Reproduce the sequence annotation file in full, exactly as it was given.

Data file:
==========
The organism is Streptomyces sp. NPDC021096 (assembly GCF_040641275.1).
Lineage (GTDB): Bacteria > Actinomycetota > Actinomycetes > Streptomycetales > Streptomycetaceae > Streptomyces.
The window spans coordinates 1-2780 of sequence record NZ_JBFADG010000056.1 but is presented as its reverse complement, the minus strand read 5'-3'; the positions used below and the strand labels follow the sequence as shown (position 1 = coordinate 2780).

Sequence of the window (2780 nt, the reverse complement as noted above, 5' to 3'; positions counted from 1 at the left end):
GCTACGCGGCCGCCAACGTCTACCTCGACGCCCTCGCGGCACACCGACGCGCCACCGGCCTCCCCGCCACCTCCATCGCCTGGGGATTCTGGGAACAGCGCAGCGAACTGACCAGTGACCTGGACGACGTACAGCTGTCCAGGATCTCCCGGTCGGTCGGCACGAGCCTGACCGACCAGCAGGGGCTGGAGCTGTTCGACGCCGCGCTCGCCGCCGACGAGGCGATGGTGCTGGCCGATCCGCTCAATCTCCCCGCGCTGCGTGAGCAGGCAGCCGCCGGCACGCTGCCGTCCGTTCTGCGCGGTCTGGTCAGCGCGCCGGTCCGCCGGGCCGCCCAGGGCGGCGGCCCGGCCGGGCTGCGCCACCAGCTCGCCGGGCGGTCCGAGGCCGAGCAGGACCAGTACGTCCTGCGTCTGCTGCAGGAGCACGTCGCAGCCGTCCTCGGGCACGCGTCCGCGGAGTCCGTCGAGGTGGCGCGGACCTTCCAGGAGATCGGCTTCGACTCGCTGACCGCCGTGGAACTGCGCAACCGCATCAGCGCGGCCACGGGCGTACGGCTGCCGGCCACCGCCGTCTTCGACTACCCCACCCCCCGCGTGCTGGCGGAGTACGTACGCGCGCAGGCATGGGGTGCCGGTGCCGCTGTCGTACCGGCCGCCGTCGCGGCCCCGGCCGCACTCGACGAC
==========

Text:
The organism is Streptomyces sp. NPDC021096 (assembly GCF_040641275.1).
Lineage (GTDB): Bacteria > Actinomycetota > Actinomycetes > Streptomycetales > Streptomycetaceae > Streptomyces.
The window spans coordinates 1-2780 of sequence record NZ_JBFADG010000056.1 but is presented as its reverse complement, the minus strand read 5'-3'; the positions used below and the strand labels follow the sequence as shown (position 1 = coordinate 2780).

Sequence of the window (2780 nt, the reverse complement as noted above, 5' to 3'; positions counted from 1 at the left end):
GCTACGCGGCCGCCAACGTCTACCTCGACGCCCTCGCGGCACACCGACGCGCCACCGGCCTCCCCGCCACCTCCATCGCCTGGGGATTCTGGGAACAGCGCAGCGAACTGACCAGTGACCTGGACGACGTACAGCTGTCCAGGATCTCCCGGTCGGTCGGCACGAGCCTGACCGACCAGCAGGGGCTGGAGCTGTTCGACGCCGCGCTCGCCGCCGACGAGGCGATGGTGCTGGCCGATCCGCTCAATCTCCCCGCGCTGCGTGAGCAGGCAGCCGCCGGCACGCTGCCGTCCGTTCTGCGCGGTCTGGTCAGCGCGCCGGTCCGCCGGGCCGCCCAGGGCGGCGGCCCGGCCGGGCTGCGCCACCAGCTCGCCGGGCGGTCCGAGGCCGAGCAGGACCAGTACGTCCTGCGTCTGCTGCAGGAGCACGTCGCAGCCGTCCTCGGGCACGCGTCCGCGGAGTCCGTCGAGGTGGCGCGGACCTTCCAGGAGATCGGCTTCGACTCGCTGACCGCCGTGGAACTGCGCAACCGCATCAGCGCGGCCACGGGCGTACGGCTGCCGGCCACCGCCGTCTTCGACTACCCCACCCCCCGCGTGCTGGCGGAGTACGTACGCGCGCAGGCATGGGGTGCCGGTGCCGCTGTCGTACCGGCCGCCGTCGCGGCCCCGGCCGCACTCGACGAC